As companies invest in new SaaS and API tools to improve efficiency and cut development time, they often find themselves unprepared for the host of challenges that come along with implementing a complex, cloud-based tech stack. Tools that used to run independently become entangled. Product issues become harder to identify and resolve. Siloed teams struggle to collaborate. All of these challenges create new opportunities for product reliability and security flaws, unexpected costs, and pervasive organizational issues. As companies work to build and manage increasingly complex cloud ecosystems, it is vital to be aware of and prepared for the challenges that accompany this growth.
Reliability and Security Issues
When a company’s core product relies on a network of third-party cloud services, that increased complexity can lead to serious reliability and security issues. With many interconnected systems to manage and configure, any one of which can potentially impact any other, it naturally becomes harder to keep track of everything and ensure acceptable uptime levels are maintained. And when issues do occur, that system complexity makes it much more difficult to troubleshoot and resolve problems. As a result, it’s easy for a small product bug to snowball into a larger issue due to a lengthy troubleshooting and problem resolution processes.
In addition to the impact on product reliability, a lack of effective oversight can also result in major security problems. As VP Cloud Platform at 42Crunch Dmitry Sotnikov explained in a recent interview with Security Boulevard, systems relying on public API tools can be susceptible to a variety of security issues if configured incorrectly. For example, if a company uses cloud services to manage user authentication, personal data, or other sensitive information, configuration mishaps can result in potentially massive data breaches.
These reliability and security issues can yield a number of direct and indirect costs. First, if system complexity leads to excess product downtime, that can be extremely expensive — according to a 2014 Gartner study, downtime costs companies an average of $300,000 per hour. Customer-facing product issues mean canceled subscriptions, lost future purchases, and a reputation hit that can linger long after the issue has been resolved, all of which can seriously impact the bottom line.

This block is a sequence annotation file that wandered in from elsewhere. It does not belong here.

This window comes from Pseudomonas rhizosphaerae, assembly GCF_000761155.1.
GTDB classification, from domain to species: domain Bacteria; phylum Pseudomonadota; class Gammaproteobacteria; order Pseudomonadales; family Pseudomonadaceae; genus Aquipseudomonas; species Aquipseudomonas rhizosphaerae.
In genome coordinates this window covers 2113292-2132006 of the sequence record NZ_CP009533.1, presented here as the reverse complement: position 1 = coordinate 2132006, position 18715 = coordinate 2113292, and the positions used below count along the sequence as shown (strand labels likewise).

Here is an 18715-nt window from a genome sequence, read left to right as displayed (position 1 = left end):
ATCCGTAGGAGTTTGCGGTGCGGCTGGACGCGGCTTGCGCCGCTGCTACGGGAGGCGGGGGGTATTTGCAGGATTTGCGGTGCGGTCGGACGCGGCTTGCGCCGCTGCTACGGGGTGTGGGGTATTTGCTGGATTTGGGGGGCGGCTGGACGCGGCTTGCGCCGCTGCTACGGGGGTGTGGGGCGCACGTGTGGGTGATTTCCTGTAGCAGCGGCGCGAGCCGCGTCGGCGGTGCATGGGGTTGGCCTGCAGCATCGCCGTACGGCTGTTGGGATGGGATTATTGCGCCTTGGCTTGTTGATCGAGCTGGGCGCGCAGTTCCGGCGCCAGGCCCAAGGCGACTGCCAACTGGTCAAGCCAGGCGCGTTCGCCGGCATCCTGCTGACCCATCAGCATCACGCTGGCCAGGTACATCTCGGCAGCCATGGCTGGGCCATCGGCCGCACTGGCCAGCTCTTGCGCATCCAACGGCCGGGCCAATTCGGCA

In addition to unhappy customers, unexpected product issues can also lead to high costs associated with rushed internal efforts to fix the problem. With a complex, interconnected system, bug resolution becomes exponentially more challenging, and every minute of time-critical development time, especially if problems arise during off-hours, can be extremely costly.
Furthermore, these systems can generate unexpected additional costs even when there aren’t any obvious product issues to deal with. When development teams are forced to build in-house management tools to configure and maintain cloud services, that takes valuable time and resources away from actual development work. These teams often don’t specialize in building this sort of tooling, meaning that development can be extra time-consuming, and since the work is only tangentially related to their main tasks, it can be tough to find the budget to cover all those extra hours.
Ultimately, traditional organizational structures and management systems just don’t work for modern, cloud-first companies. Traditionally, individual teams would manage individual systems, and there wasn’t much need for inter-team coordination. But today, as various third-party tools are implemented on top of one another in an integrated tech stack, it is no longer possible to manage systems in a vacuum. That means that siloed teams with expertise in limited domains will struggle to effectively manage these cloud ecosystems, potentially duplicating efforts or failing to account for secondary effects of changes to their respective subsystems.
In addition to these organizational issues, cloud customers also face challenges when it comes to hiring the necessary personnel to support new cloud infrastructure. Often, it can be difficult to even determine what skills qualify a candidate for this sort of multi-faceted role. As a result, HR departments and technical managers alike struggle to define clear, quantitative hiring practices and job descriptions when searching for candidates to manage these integrated systems. And even if you do know what you’re looking for, these candidates are in very high demand, making it hard to attract and retain top talent.
With Great Power Comes Great Configuration Complexity
No matter how you slice it, cloud customers must be prepared to tackle a variety of challenges as they incorporate new cloud services into their operations and product offerings. From product reliability and security issues to excess costs and management issues, these tools can lead to real problems that must be addressed.
That said, cloud tools are also extremely valuable, and companies that fail to incorporate these new technologies risk becoming obsolete. As such, modern companies can’t afford to ignore these tools if they want to stay competitive. That’s why businesses are turning to third-party configuration management tools like CloudTruth, which help them mitigate system complexity while still reaping all the benefits of the modern cloud-based tech stack. To learn more about how CloudTruth can help your company stay on top of your cloud configurations, check out our website at cloudtruth.com.
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